But users can’t use the app yet before they install the Holochain runtime. The Holochain runtime is simply software that reads the backend code, which is normally unreadable by the users’ browser or devices.
This is a very different approach from the traditional Internet. On the Internet, cloud infrastructure providers in few places with a lot of resources, can host the app or website for developers, cheaply and at scale.
Users only download the frontend code that renders the user interfaces, like buttons and forms. The backend code remains locked in the server, behind a shroud of mystery with unknown rules on how user data is handled.
For the app to work as intended, users’ devices must make HTTP requests to these servers to get the data and services that they want, like game or video content. Between the data exchanges, most users have no idea what data is being shown to the cloud providers — and that’s not a good sign for the data privacy movement.
Holo’s agent-centric approach gives power to users by allowing them to make some changes to the backend code (which handles data, and would have been locked in a server somewhere). The app can offer users control over which personal data gets consumed to provide a meaningful experience.
The changes to the backend are transparent and verifiable, and this brings end-user consent to a level unlike anything presented on the traditional Internet.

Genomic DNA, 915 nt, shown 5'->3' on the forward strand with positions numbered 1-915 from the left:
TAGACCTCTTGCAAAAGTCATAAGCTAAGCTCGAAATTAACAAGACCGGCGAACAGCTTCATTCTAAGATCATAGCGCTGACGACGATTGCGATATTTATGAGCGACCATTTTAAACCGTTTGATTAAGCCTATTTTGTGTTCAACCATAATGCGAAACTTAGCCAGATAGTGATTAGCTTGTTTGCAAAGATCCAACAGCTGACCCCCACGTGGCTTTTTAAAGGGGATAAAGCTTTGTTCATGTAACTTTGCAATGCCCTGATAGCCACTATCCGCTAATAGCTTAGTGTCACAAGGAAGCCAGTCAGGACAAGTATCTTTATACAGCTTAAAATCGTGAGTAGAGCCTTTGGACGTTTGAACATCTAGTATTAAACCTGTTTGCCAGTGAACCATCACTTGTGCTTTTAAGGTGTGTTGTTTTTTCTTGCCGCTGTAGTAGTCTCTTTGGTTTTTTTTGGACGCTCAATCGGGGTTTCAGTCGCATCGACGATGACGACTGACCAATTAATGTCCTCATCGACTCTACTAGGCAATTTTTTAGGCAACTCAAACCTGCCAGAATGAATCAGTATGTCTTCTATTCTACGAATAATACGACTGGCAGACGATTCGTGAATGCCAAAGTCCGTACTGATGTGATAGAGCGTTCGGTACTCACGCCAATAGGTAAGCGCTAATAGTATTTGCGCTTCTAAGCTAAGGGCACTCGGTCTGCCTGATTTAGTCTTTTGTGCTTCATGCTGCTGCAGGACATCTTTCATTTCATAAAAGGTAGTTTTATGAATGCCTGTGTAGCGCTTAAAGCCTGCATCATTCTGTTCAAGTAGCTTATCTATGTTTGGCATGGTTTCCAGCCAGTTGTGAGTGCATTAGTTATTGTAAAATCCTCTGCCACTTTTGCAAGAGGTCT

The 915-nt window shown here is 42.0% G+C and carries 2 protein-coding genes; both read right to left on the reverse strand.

About the Holo (HOT) token
At the time of writing, the Holo network is not in its fullest potential, and upcoming upgrades should be expected. One anticipated upgrade is the release of the Holochain mainnet, which offers more robust data security on top of the existing Holo network.
At the moment, HOT tokens circulate on the Ethereum network as an ERC-20 token. Developers and the Holo nodes conduct their business using Ethereum smart contracts and Holo’s hosting network software, which deals with app distribution.
What is an ERC-20 token?
In short, these are simply tokens that are used on the Ethereum blockchain and act as assets that facilitate the various utilities and functions on the network. Learn more with our guide.
When the Holochain mainnet goes live, HOT tokens can be swapped into HoloFuel at a 1:1 ratio. HoloFuel will have the same basic utility as HOT tokens as a medium of exchange, although more utility can be expected out of the new native coin of the Holochain.
Holo was founded by two engineers Arthur Brock and Eric Harris-Braun in 2017. In a series of funding rounds, Holo collected over $20.4 million until April 2018. As many as 25 billion HOT tokens were sold as ICO tokens in March through April 2018.
Holo’s technology opens the door to a more data-friendly Internet, as well as offering a great alternative to the “decentralised philosophy”.
While Bitcoin is great at being a “bankless money”, and Ethereum is great at being a “machine lawyer”, many applications don’t require huge amounts of computing resources like these two networks are blessed with.
With Holo, app developers can host their own apps, as well as distribute them to Holo nodes for security. Additionally, Holo app users have greater control over their data by literally modifying the app’s code that is responsible for handling data.
How to buy Holo (HOT)?
With that being said, what are your own thoughts on Holo?
If you’re a crypto enthusiast, or developer you may be interested in the innovations that Holochain may hold for the future.
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Disclaimer: Information is current as at the date of publication. This is general information only and is not intended to be advice. Crypto is volatile, carries risk and the value can go up and down. Past performance is not an indicator of future returns. Please do your own research.
Last updated April 19, 2023